Ani DiFranco Cancels Plantation Retreat After Sparking Outrage

Ani DiFranco performs with the Preservation Hall Jazz Band at the New Orleans Jazz and Heritage Festival in New Orleans, Sund
Ani DiFranco performs with the Preservation Hall Jazz Band at the New Orleans Jazz and Heritage Festival in New Orleans, Sunday, May 6, 2012. (AP Photo/Gerald Herbert)

Ani DiFranco issued another apology on her Facebook page on Thursday, Jan. 2:

it has taken me a few days but i have been thinking and feeling very intensely and i would like to say i am sincerely sorry. it is obvious to me now that you were right; all those who said we can't in good conscience go to that place and support it or look past for one moment what it deeply represents. i needed a wake up call and you gave it to me.
it was a great oversight on my part to not request a change of venue immediately from the promoter. you tried to tell me about that oversight and i wasn't available to you. i'm sorry for that too.
know that i am digging deeper.

Singer, songwriter and feminist Ani DiFranco ruffled quite a few feathers over the weekend when she announced her plans to host a "Righteous Retreat" where lovers of songwriting, poetry and performance could indulge in days of relaxation and creativity. Sounds like a great idea, right? Wrong.

Critics were outraged after learning the event would be hosted on a former slave plantation in Louisiana -- whose website boasts about the historic bell still present on the premises that "was rung by the overseer to announce the time for [slaves'] rising, meals and retiring" -- causing DiFranco to cancel the retreat.

According to the event website, the purpose of the retreat was to foster creativity and unite people of all backgrounds. The site encourages attendees to "bring your guitar, your journal, your kazoo or just your curiosity and come join us for some mind expanding fun! We have room in the circle for everyone."

But everyone didn't share the same inclusive sentiment. Some people felt the venue alienated women, queer women and feminists of color. Sara Starr started a petition on that garnered 2,500 signatures. Starr explained her opposition to the event:

Ani DiFranco, a well known white "feminist" and queer singer songwriter, is holding a workshop event on a plantation in a town founded by racists. This is insulting to black feminists and black queer individuals and is a very blatant display of racism on her part. In order for this event to be canceled, this petition has been formed so that feminists and queer individuals of all races can express their disdain for DiFranco's racist and oppressive gestures, not to mention the obvious exclusion of/disregard for her black fans. Holding an event on the site of the genocide of black people is no way to show inclusion and intersectionality, both of which are important tenets of feminism.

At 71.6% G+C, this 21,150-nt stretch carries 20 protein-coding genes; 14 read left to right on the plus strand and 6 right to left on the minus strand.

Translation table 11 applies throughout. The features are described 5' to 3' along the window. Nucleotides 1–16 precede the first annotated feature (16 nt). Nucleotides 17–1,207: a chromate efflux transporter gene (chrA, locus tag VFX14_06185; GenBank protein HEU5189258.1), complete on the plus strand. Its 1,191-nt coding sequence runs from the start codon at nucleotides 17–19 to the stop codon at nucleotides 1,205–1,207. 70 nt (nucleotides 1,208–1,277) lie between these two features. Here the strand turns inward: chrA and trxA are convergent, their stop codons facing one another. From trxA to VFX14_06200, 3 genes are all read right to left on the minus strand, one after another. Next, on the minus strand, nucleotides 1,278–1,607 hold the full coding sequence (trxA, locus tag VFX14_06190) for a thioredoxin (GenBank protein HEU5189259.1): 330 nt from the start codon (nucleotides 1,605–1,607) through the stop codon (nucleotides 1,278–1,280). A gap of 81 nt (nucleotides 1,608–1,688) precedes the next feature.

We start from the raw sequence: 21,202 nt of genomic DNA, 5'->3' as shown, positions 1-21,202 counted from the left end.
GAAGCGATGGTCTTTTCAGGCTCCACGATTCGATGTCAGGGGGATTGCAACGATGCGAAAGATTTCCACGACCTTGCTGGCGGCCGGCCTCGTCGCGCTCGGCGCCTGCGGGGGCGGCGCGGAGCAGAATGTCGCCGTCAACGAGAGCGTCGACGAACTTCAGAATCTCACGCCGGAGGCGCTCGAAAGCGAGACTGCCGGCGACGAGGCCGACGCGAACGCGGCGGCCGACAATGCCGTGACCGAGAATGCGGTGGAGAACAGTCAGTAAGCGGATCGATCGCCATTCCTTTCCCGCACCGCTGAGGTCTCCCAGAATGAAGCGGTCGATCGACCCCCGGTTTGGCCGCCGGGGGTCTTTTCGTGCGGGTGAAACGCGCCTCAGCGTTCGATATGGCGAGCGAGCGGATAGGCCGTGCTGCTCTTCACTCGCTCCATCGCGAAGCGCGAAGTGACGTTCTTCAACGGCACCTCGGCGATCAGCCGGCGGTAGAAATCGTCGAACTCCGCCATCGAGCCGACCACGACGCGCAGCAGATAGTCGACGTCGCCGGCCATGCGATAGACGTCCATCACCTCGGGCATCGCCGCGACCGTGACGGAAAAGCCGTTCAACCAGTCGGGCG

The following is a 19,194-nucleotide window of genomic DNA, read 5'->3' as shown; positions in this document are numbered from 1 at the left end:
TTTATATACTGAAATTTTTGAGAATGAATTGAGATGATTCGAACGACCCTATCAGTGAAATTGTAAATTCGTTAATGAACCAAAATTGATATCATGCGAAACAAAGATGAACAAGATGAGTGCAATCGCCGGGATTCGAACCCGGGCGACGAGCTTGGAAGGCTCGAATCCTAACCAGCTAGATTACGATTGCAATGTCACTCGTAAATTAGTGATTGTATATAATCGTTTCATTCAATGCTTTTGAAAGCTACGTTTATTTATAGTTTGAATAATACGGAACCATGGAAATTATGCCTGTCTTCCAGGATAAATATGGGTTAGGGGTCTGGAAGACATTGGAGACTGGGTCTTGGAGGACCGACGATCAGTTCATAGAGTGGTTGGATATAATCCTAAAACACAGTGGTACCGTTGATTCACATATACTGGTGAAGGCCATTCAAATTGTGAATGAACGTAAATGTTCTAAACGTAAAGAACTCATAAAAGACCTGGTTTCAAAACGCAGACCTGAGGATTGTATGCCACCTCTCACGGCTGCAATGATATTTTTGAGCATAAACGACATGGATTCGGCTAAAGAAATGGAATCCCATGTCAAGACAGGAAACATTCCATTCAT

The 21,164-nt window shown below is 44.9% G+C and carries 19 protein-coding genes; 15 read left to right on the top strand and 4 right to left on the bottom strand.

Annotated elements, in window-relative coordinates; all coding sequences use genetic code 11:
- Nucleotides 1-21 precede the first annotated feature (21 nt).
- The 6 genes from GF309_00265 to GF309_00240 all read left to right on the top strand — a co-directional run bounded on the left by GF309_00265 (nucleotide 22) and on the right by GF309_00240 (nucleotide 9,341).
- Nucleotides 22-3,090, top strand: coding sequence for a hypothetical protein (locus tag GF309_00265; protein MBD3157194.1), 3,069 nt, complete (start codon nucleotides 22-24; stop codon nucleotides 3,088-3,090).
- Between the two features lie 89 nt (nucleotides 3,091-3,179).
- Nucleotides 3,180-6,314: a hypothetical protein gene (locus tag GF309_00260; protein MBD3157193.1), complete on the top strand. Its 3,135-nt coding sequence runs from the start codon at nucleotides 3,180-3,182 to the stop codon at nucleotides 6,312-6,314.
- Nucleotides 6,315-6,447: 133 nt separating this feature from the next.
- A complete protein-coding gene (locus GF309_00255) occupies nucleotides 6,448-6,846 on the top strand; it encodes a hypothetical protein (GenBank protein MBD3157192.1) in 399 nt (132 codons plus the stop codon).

But insult was added to injury when a debate on the event's, now removed, Facebook page turned ugly. After some women on the social network site dismissed black commenterss critiques of the venue, one user created a fake account pretending to be a black woman named LaQueeta Jones. Not only did the woman create an imaginary person, she went on to comment as Jones using urban vernacular:

As a black, I'm gonna say dis... We cannot keep on digging down into the trenches of history to stab those who live amongst us today! I love my friends and my friends be everybody, including people who happen to be white. When I read some of the stuff on this thread and see that people of MY OWN COLOR are making racist remarks against white people it makin...

See screenshots of the conversation here.

DiFranco announced the cancellation and issued a statement on her site last night:

my intention of going ahead with the conference at the nottoway plantation was not to be a part of a great forgetting but its opposite. i know that pain is stored in places where great social ills have occurred. i believe that people must go to those places with awareness and with compassionate energy and meditate on what has happened and absorb some of the reverberating pain with their attention and their awareness. i believe that compassionate energy is transformative and necessary for healing the wounds of history. … i obviously underestimated the power of an evocatively symbolic place to trigger collective and individual pain. i believe that your energy and your questioning are needed in this world. i know that the pain of slavery is real and runs very deep and wide. however, in this incident i think is very unfortunate what many have chosen to do with that pain. i cancel the retreat now because i wish to restore peace and respectful discourse between people as quickly as possible. i entreat you to refocus your concerns and comments on this matter with positive energy and allow us now to work together towards common ground and healing.

Read the full statement here.